BSc (Hons) (NFQ Level 8)
Curricular information is subject to change.Open All
Physiology is an area of biology related to how the human body works. Physiologists are interested in how the cells and organs of the body operate and how their incredible array of processes co-operate to enable our bodies to function under normal and challenging circumstances. Physiologists are, therefore, at the forefront of medical research and the search for a better understanding of disease processes.
At UCD, Physiology students acquire a thorough understanding of the organs of the body, such as the heart, lungs, kidneys, and how they function, interact and respond to the internal and external environment.
This is a sample pathway for a degree in Physiology. Topics include neurophysiology, metabolic biochemistry, membrane biology, respiratory physiology and cardiovascular physiology.
Timetables & Assessment
Each student will have their own timetable based on their individual module selection. This is a full time course and classes may include lectures, practicals and tutorials, depending on the subjects. Students will also be expected to study independently (autonomous student learning). Assessment varies with each module but may comprise continuous assessment of practicals, written exams and online learning activities.
Physiology students have spent time studying at the following universities:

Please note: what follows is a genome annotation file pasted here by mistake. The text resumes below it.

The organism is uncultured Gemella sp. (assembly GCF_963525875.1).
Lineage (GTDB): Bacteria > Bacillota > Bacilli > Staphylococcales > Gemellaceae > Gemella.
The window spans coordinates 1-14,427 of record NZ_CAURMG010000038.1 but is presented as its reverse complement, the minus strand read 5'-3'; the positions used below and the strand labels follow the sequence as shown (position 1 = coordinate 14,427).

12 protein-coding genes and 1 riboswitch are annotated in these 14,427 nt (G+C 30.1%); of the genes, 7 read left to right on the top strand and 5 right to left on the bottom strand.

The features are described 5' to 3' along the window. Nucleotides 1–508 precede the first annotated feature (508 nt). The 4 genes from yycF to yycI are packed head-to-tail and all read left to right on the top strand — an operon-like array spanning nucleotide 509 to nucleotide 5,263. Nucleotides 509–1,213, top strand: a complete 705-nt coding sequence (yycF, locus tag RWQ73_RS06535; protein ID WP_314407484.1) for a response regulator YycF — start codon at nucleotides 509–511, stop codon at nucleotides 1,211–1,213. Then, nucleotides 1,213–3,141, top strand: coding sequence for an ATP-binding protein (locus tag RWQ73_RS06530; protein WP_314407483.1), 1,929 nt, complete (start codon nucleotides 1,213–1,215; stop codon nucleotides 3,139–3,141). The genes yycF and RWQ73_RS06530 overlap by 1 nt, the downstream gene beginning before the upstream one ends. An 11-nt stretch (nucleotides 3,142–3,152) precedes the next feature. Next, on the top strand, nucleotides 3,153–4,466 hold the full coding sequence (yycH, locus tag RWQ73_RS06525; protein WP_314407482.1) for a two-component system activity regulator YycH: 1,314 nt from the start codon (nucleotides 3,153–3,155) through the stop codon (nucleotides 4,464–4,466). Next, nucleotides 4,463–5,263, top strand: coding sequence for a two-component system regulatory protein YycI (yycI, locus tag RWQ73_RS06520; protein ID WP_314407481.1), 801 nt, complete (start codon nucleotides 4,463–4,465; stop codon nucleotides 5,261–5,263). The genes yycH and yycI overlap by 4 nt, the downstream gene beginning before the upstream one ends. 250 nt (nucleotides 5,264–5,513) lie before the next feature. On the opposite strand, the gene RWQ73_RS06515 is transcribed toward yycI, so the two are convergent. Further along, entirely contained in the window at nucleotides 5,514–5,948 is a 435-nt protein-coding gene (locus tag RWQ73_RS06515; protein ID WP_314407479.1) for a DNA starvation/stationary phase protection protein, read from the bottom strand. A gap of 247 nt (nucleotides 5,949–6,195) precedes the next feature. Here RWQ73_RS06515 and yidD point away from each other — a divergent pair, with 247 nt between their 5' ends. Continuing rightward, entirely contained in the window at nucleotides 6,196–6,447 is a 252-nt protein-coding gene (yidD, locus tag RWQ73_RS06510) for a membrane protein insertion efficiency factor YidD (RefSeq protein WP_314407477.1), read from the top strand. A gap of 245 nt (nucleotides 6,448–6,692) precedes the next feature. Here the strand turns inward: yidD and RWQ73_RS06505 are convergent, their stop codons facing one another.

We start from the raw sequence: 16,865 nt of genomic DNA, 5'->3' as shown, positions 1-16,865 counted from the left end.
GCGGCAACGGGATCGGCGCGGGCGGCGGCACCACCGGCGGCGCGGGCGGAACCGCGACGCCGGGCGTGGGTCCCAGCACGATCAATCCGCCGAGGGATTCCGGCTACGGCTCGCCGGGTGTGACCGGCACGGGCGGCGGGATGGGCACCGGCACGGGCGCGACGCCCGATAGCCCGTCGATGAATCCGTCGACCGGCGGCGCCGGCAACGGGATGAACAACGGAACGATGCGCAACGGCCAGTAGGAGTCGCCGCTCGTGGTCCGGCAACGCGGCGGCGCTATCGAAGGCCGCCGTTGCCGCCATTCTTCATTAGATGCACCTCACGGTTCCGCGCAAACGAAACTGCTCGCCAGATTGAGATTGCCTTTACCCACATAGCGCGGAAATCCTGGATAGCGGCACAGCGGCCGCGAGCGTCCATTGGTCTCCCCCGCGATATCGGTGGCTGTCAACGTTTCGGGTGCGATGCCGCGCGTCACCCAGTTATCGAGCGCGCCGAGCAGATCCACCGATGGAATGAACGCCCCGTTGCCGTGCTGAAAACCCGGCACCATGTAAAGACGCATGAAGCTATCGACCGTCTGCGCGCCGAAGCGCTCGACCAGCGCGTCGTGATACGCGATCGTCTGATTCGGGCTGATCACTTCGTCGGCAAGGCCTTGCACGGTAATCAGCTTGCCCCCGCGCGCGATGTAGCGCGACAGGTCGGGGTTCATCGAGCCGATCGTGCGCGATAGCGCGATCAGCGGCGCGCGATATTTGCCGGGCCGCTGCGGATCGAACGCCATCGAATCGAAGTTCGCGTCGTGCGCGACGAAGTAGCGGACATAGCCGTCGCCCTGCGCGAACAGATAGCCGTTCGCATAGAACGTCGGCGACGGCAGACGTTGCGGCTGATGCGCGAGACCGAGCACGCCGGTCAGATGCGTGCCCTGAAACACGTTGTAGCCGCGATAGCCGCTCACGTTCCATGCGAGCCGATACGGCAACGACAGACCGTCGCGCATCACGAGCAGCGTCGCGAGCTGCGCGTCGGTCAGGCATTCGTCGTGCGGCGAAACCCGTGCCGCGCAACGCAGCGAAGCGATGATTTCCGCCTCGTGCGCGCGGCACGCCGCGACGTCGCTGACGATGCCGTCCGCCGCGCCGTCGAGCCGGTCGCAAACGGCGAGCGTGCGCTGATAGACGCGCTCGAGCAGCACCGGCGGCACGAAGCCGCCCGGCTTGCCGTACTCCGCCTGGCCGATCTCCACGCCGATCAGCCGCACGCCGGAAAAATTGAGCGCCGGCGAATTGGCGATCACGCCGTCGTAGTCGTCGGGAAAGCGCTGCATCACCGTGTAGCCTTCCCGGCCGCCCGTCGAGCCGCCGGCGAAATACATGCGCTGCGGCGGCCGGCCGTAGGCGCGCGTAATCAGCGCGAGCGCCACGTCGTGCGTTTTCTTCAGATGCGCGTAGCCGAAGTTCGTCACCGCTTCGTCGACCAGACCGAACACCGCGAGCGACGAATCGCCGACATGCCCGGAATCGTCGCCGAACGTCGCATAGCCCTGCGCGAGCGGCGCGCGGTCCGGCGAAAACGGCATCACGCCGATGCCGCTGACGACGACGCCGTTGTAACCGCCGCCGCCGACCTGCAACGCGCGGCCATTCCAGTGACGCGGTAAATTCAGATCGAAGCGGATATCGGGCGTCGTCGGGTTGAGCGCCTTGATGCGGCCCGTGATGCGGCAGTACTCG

Physiology graduates go on to establish careers in the following areas:
Physiology graduates regularly gain places on graduate-entry Medicine and other allied healthcare degree courses. UCD provides opportunities for graduate physiological research at the Master’s or PhD level. Research into basic physiological mechanisms takes place but the research focus is on translational research, i.e. the research that enhances our understanding of human disease that leads to advances in the improvement of human health.
“I am so glad I chose Physiology, as the level of academic teaching was outstanding and I loved learning how various systems of the body worked. My final year project was based on the inflammatory responses of spinal cord injury. Following my graduation, I worked in the National Virus Reference Laboratory. I am now studying for a PhD at the University of Otago in New Zealand, focusing on signalling pathways of oestrogens in the brain. UCD offered a whirlwind of opportunities, which allowed me to flourish. I was a Student Ambassador, Peer Mentor and served on committees like An Cumann Gaelach. I also spent two summers in Tanzania with UCD Volunteers Overseas.”
Celine Camon, Graduate
Associate Professor John Baugh
UCD School of Medicine and Medical Science